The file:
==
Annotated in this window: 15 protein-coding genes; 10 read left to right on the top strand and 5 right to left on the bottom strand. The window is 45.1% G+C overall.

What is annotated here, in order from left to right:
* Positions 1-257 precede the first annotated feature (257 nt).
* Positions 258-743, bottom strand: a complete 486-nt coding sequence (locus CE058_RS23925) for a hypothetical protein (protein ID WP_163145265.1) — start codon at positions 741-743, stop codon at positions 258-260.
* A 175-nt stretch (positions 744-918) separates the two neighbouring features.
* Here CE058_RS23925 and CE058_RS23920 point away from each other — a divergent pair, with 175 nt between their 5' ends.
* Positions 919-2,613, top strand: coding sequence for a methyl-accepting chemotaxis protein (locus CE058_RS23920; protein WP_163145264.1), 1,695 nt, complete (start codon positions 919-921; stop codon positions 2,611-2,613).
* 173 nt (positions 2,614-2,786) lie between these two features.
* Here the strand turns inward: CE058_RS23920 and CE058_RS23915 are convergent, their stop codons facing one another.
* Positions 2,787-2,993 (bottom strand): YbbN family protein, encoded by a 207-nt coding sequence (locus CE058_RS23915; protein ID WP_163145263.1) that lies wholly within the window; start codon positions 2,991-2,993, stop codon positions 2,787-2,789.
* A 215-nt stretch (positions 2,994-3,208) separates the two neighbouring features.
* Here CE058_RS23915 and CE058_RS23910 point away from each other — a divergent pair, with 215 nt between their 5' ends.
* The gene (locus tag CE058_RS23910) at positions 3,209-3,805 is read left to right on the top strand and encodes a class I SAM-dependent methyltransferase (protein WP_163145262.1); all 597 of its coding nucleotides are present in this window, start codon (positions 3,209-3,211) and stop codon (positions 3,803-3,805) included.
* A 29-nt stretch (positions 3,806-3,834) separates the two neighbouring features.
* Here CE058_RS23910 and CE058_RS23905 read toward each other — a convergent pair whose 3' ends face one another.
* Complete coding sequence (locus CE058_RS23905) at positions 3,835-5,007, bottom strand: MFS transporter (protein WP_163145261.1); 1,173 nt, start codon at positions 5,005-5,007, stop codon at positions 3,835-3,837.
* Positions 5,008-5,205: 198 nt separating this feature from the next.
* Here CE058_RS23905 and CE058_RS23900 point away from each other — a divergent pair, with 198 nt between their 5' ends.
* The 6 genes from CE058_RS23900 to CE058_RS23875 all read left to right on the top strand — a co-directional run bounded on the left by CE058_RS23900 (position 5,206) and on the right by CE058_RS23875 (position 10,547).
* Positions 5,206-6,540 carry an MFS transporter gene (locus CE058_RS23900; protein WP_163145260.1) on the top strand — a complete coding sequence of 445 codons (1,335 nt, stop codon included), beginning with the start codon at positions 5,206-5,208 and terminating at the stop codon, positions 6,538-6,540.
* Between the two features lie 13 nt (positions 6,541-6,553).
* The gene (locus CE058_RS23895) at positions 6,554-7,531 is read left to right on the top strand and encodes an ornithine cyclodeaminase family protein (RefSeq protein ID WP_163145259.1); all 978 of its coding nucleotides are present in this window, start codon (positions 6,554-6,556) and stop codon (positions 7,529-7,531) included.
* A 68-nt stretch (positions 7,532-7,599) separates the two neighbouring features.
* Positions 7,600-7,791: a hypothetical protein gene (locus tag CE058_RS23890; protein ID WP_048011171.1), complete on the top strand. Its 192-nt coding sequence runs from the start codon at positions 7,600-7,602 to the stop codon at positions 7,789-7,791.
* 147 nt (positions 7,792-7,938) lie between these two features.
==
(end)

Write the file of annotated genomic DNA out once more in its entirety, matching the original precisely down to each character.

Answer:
Annotated in this window: 15 protein-coding genes; 10 read left to right on the top strand and 5 right to left on the bottom strand. The window is 45.1% G+C overall.

What is annotated here, in order from left to right:
* Positions 1-257 precede the first annotated feature (257 nt).
* Positions 258-743, bottom strand: a complete 486-nt coding sequence (locus CE058_RS23925) for a hypothetical protein (protein ID WP_163145265.1) — start codon at positions 741-743, stop codon at positions 258-260.
* A 175-nt stretch (positions 744-918) separates the two neighbouring features.
* Here CE058_RS23925 and CE058_RS23920 point away from each other — a divergent pair, with 175 nt between their 5' ends.
* Positions 919-2,613, top strand: coding sequence for a methyl-accepting chemotaxis protein (locus CE058_RS23920; protein WP_163145264.1), 1,695 nt, complete (start codon positions 919-921; stop codon positions 2,611-2,613).
* 173 nt (positions 2,614-2,786) lie between these two features.
* Here the strand turns inward: CE058_RS23920 and CE058_RS23915 are convergent, their stop codons facing one another.
* Positions 2,787-2,993 (bottom strand): YbbN family protein, encoded by a 207-nt coding sequence (locus CE058_RS23915; protein ID WP_163145263.1) that lies wholly within the window; start codon positions 2,991-2,993, stop codon positions 2,787-2,789.
* A 215-nt stretch (positions 2,994-3,208) separates the two neighbouring features.
* Here CE058_RS23915 and CE058_RS23910 point away from each other — a divergent pair, with 215 nt between their 5' ends.
* The gene (locus tag CE058_RS23910) at positions 3,209-3,805 is read left to right on the top strand and encodes a class I SAM-dependent methyltransferase (protein WP_163145262.1); all 597 of its coding nucleotides are present in this window, start codon (positions 3,209-3,211) and stop codon (positions 3,803-3,805) included.
* A 29-nt stretch (positions 3,806-3,834) separates the two neighbouring features.
* Here CE058_RS23910 and CE058_RS23905 read toward each other — a convergent pair whose 3' ends face one another.
* Complete coding sequence (locus CE058_RS23905) at positions 3,835-5,007, bottom strand: MFS transporter (protein WP_163145261.1); 1,173 nt, start codon at positions 5,005-5,007, stop codon at positions 3,835-3,837.
* Positions 5,008-5,205: 198 nt separating this feature from the next.
* Here CE058_RS23905 and CE058_RS23900 point away from each other — a divergent pair, with 198 nt between their 5' ends.
* The 6 genes from CE058_RS23900 to CE058_RS23875 all read left to right on the top strand — a co-directional run bounded on the left by CE058_RS23900 (position 5,206) and on the right by CE058_RS23875 (position 10,547).
* Positions 5,206-6,540 carry an MFS transporter gene (locus CE058_RS23900; protein WP_163145260.1) on the top strand — a complete coding sequence of 445 codons (1,335 nt, stop codon included), beginning with the start codon at positions 5,206-5,208 and terminating at the stop codon, positions 6,538-6,540.
* Between the two features lie 13 nt (positions 6,541-6,553).
* The gene (locus CE058_RS23895) at positions 6,554-7,531 is read left to right on the top strand and encodes an ornithine cyclodeaminase family protein (RefSeq protein ID WP_163145259.1); all 978 of its coding nucleotides are present in this window, start codon (positions 6,554-6,556) and stop codon (positions 7,529-7,531) included.
* A 68-nt stretch (positions 7,532-7,599) separates the two neighbouring features.
* Positions 7,600-7,791: a hypothetical protein gene (locus tag CE058_RS23890; protein ID WP_048011171.1), complete on the top strand. Its 192-nt coding sequence runs from the start codon at positions 7,600-7,602 to the stop codon at positions 7,789-7,791.
* 147 nt (positions 7,792-7,938) lie between these two features.